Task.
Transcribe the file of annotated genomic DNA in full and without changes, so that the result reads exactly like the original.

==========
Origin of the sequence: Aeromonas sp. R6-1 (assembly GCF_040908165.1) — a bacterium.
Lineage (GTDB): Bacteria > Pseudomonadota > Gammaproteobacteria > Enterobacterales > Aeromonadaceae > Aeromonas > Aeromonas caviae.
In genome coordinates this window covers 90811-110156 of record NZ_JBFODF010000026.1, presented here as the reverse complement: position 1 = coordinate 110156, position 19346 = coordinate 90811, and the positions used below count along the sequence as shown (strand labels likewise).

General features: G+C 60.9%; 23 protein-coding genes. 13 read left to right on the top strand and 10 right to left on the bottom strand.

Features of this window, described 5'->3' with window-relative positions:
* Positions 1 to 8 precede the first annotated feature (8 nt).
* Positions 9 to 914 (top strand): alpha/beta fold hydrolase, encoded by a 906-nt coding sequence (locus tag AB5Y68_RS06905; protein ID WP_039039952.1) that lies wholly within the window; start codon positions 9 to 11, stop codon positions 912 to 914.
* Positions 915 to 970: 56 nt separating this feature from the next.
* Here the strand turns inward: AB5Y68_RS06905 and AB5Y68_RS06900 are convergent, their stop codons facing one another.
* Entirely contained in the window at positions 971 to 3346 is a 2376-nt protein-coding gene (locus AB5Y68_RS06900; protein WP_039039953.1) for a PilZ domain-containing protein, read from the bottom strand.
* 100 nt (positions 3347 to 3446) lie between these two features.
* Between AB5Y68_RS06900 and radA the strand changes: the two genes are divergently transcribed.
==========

Origin of the sequence: Aeromonas sp. R6-1 (assembly GCF_040908165.1) — a bacterium.
Lineage (GTDB): Bacteria > Pseudomonadota > Gammaproteobacteria > Enterobacterales > Aeromonadaceae > Aeromonas > Aeromonas caviae.
In genome coordinates this window covers 90811-110156 of record NZ_JBFODF010000026.1, presented here as the reverse complement: position 1 = coordinate 110156, position 19346 = coordinate 90811, and the positions used below count along the sequence as shown (strand labels likewise).

General features: G+C 60.9%; 23 protein-coding genes. 13 read left to right on the top strand and 10 right to left on the bottom strand.

Features of this window, described 5'->3' with window-relative positions:
* Positions 1 to 8 precede the first annotated feature (8 nt).
* Positions 9 to 914 (top strand): alpha/beta fold hydrolase, encoded by a 906-nt coding sequence (locus tag AB5Y68_RS06905; protein ID WP_039039952.1) that lies wholly within the window; start codon positions 9 to 11, stop codon positions 912 to 914.
* Positions 915 to 970: 56 nt separating this feature from the next.
* Here the strand turns inward: AB5Y68_RS06905 and AB5Y68_RS06900 are convergent, their stop codons facing one another.
* Entirely contained in the window at positions 971 to 3346 is a 2376-nt protein-coding gene (locus AB5Y68_RS06900; protein WP_039039953.1) for a PilZ domain-containing protein, read from the bottom strand.
* 100 nt (positions 3347 to 3446) lie between these two features.
* Between AB5Y68_RS06900 and radA the strand changes: the two genes are divergently transcribed.